I was never a huge fan of Archie comics when I was growing up, but they were so popular – they were everywhere! – that it was inevitable I would read some of them. They were good, lightweight entertainment and a nice change of pace from all the superhero, Western, and war comics that made up most of my "funny book" reading.
So when I came across this really thick digest-sized collection reprinting stories from the Forties up to almost the current day, I didn't hesitate to pick it up. Reading it gave me a chance to see Archie as he originally appeared (the very first Archie story is one of those reprinted) and as he's presented today, as well as revisiting the era with which I'm most familiar, the late Fifties through the mid-Sixties.
First of all, those early Archie stories from the Forties are considerably different from what I expected. I had no idea they were as racy as they are, especially after Veronica is introduced as a sort of slutty socialite from
. The stories are okay and the art is good. By the Fifties, though, everything is pretty much as wholesome and clean-cut as I remembered it, although Betty and Veronica are, let's face it, still hot. Other than experiments such as bringing in the musical group The Archies, to reflect the TV show, things don't change much through the Sixties, Seventies, Eighties, and Nineties. A little more social consciousness, a little more political correctness, but not enough to stifle the humor. New York
Backing up a little, when I was a kid I always liked the Little Archie comics better than the regular ones, although now I realize they violated previously established continuity by having Veronica in Riverdale from an early age. But when you're seven years old, who cares about such things? I also realize now that Bob Bolling's artwork on these stories is really good. The book reprints a regular Archie story with excellent art by Bolling, too, which leads me to think that he's the Archie equivalent of Carl Barks.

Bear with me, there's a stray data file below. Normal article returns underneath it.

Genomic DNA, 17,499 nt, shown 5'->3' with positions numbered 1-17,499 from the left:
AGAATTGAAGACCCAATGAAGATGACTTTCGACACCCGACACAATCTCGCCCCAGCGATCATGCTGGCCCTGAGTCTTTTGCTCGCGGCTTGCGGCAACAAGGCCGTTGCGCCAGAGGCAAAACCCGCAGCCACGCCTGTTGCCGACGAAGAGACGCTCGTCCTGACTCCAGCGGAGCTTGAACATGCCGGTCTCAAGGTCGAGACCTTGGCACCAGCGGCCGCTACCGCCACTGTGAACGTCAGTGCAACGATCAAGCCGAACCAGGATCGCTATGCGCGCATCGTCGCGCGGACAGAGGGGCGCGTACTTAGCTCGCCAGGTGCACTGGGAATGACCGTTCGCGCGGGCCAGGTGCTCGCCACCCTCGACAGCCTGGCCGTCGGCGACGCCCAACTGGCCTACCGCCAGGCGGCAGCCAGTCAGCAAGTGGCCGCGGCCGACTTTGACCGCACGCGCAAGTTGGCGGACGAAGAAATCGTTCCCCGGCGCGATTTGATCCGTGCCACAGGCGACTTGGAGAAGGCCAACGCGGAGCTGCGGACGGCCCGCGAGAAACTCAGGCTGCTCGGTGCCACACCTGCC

Moving on to the stories from recent years reprinted in this volume, you can see a real change. There's a long story from LIFE WITH ARCHIE, an alternate history version set five years in the future that finds Archie and Veronica married and working for Mr. Lodge's company, Betty having left town because she's heartbroken over losing Archie, Pop Tate retiring and selling the Choklit Shop to Jughead, Midge and Moose breaking up over Moose's "anger issues", Moose falling for his blind yoga teacher, Midge and Jughead getting together . . . I read all this sort of incredulously, asking myself "What the hell were they thinking?", but then the story ends on a cliffhanger, and wouldn't you know it, I, uh, kind of wanted to know what happened. I'd never prefer this new stuff to classic Archie, but I did find it interesting.
Chances are that if you ever read any Archie comics, you'd find something in this volume to interest you, too. I enjoyed my visit to Riverdale, although I may not ever go back there again. Or I may, who knows? And as for the eternal question that ranks right up there with "Ginger or Mary Ann?" . . .
Betty, of course. No contest.